Describing herself as “a unique fool”, Clare was raised between the Yarra Valley and Wangaratta. A country girl at heart, she spent her teen years wanting to be a livestock veterinarian before finding greater fulfilment in cutting hair. Her love of barbering comes from a simple enjoyment of spending time with clients, as she truly feels “you can learn so much from the young and old and I truly believe that you never stop learning”. 

Whisked away by a Tokyo man, she discovered that a speciality for straight and stubborn hair. Her curious and humble nature means that she’s constantly striving to improve, meaning that she now travels to Japan at least once a year for professional development, studying new styles and techniques to bring back to Australia. Outside of work she can be be found demonstrating her strange talent for amazing horse impersonations! Read on to find out about how the Japanese barbering trade differs from the Aussie scene…

What do you take from the Japanese approach to plying your trade and how you develop your personal skillset and craft? How do you go about learning new “tricks of the trade” on your trips to Japan? 

I’ve found that the Japanese way of barbering is to create shapes with the hair to compensate for other features so that the haircut has longevity, softer blends so the hair doesn’t stand up and calming down wild cowlicks and troublesome crowns without just cutting them out (which creates a new problem for the next barber).

Do you remember the first haircut you ever gave someone and what got you interested in barbering in the first place? 

My first haircut was on my father. I was all of 10 years old and he asked for a #1 all over. My mother was meant to be watching but left me all alone, so I cut my father’s neck line far too high. When my mother came back all she could do was laugh as we cut my fathers hair to a #0! When I told my family I wanted to be a barber my farther said “I feel so sorry for those poor men”… I still laugh about it today!

What’s your favourite thing about Lilydale and favourite thing about working at Lefty’s? 

I love the beautiful Yarra valley. If you’re a person who loves the country, the Valley is the place to be – beautiful rolling hills and if you’re awake early enough, you can even see hot air balloons gliding overhead. Lefty’s Barber Shop is a wonderful place to work, the other staff are so friendly and we’re always learning from each other, as we all come from different backgrounds in the industry.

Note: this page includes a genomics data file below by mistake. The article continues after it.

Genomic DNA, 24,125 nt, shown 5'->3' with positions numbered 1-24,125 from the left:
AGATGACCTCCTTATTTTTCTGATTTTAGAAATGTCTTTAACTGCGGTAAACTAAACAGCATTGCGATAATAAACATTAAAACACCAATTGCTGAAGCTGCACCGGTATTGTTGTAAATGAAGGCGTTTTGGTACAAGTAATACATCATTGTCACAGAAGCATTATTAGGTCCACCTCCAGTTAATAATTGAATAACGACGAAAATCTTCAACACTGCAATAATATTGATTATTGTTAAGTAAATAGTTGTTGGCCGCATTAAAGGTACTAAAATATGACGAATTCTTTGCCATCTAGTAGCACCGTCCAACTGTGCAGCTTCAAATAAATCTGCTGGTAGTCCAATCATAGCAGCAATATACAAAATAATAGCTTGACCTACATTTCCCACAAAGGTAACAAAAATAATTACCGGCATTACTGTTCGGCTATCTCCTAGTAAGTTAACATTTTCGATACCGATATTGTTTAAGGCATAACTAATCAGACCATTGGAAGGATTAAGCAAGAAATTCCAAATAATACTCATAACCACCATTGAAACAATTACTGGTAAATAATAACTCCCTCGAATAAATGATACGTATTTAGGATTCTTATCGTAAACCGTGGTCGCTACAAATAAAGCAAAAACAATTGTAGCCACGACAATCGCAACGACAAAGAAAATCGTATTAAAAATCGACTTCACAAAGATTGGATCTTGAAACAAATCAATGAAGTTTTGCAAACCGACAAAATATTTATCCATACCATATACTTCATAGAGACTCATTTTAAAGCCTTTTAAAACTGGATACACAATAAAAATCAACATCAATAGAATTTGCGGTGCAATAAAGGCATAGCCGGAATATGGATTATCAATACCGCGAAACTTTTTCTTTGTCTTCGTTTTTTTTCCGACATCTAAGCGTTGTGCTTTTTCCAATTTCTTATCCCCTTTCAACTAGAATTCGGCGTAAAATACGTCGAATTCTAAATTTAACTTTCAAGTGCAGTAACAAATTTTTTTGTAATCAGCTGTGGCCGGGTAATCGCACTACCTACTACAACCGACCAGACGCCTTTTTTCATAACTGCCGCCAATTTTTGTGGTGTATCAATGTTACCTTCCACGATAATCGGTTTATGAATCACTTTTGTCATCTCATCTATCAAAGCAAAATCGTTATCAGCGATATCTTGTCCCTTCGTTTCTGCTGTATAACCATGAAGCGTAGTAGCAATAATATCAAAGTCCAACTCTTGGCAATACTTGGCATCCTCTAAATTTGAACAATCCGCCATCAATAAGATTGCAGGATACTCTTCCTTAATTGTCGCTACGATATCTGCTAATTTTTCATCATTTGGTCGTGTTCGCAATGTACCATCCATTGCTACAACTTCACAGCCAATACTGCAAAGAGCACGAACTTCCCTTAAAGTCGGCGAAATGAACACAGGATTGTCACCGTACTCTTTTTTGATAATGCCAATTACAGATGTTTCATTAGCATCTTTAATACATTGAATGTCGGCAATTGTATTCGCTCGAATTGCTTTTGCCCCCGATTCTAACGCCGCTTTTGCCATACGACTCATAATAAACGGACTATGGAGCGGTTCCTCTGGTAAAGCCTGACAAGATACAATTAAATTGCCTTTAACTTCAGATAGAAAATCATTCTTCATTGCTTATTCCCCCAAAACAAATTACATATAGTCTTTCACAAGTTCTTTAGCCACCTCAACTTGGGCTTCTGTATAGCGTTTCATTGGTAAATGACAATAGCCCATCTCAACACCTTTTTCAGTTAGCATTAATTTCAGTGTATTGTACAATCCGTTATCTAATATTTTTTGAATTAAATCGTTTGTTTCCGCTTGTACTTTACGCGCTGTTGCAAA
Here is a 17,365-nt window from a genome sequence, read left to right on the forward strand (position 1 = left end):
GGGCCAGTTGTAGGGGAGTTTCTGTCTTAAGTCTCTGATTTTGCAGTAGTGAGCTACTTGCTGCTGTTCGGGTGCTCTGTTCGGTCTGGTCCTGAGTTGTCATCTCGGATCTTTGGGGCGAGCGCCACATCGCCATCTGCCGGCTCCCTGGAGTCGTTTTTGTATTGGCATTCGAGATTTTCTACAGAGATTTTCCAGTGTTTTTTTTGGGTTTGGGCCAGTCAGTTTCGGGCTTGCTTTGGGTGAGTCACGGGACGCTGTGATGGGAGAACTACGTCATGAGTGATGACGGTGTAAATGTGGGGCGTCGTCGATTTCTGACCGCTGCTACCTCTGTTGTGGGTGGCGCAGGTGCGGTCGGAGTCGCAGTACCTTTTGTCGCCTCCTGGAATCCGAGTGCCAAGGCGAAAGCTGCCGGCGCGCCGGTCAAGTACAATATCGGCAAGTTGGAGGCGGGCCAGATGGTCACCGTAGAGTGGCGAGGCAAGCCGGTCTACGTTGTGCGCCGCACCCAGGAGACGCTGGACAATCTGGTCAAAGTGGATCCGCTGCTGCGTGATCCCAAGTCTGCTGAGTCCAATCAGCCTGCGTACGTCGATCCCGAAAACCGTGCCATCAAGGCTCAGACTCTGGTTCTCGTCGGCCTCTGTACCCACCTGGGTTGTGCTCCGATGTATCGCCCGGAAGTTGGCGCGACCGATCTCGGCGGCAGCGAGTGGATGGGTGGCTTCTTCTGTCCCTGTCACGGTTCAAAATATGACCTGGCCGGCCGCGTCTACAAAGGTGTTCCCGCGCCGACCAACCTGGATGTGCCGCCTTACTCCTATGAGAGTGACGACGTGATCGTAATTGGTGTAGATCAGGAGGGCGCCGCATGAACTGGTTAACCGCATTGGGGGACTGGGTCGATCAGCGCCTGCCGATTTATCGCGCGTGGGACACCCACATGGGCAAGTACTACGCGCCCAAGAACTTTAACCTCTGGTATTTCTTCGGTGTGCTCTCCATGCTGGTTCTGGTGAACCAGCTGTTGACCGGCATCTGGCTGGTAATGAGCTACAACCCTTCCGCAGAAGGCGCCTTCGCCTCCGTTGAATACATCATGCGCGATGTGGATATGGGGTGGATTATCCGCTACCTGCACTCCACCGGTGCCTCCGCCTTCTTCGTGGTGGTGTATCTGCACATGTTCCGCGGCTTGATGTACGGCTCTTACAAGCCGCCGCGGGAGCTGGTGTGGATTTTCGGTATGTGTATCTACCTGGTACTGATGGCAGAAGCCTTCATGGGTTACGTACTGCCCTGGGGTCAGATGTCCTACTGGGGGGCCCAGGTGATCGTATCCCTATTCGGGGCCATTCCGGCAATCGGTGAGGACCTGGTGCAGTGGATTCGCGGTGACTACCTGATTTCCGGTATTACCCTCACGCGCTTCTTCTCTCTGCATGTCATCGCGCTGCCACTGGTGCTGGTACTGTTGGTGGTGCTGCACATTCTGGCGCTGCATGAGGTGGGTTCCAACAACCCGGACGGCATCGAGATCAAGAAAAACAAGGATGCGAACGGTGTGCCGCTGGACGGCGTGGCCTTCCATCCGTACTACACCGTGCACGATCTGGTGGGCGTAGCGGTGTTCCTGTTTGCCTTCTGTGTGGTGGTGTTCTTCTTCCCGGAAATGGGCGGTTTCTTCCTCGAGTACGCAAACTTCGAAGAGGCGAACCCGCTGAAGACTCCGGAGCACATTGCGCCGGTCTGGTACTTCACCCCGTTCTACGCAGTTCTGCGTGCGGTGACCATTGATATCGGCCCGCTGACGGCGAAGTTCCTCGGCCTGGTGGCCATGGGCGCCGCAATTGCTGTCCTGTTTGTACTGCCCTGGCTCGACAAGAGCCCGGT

What’s the best thing about being a barber, and what are you less keen on in the job? 

All the amazing people you meet. Learning about their interesting jobs, receiving life lessons from our elders… It’s never a boring day, always full of mind growth. I came into the barbering industry when it wasn’t as popular. Being a woman, I got a lot of backlash from clients and other barbers at the beginning, but I stayed strong and proved them all wrong. Now I look back and laugh at it all.

Clare Martyn

Do any particular people or trends in the industry inspire you in your work? 

I wouldn’t be able to say anyone in particular, there are so many great barbers and hairdressers with new styles coming out daily. I like to think that I learn from anyone and everyone to become the best that I can be.

Are there any brands, products, equipment or other professional tools that you swear by?

I love natural elements. All my brushes are made with wooden handles (which I love the feel of, plus they last longer than plastic). Cleanliness is second to none though so I always suggest a good hand sanitizer and barber aid products to clean your equipment, it stops the spread of any nasties.

If you let your imagination roam, what’s your dream path in your future as a barber?    

I would have to say I’d love to own a barber shop in Japan, it’s a beautiful country and there’s so much to learn there.

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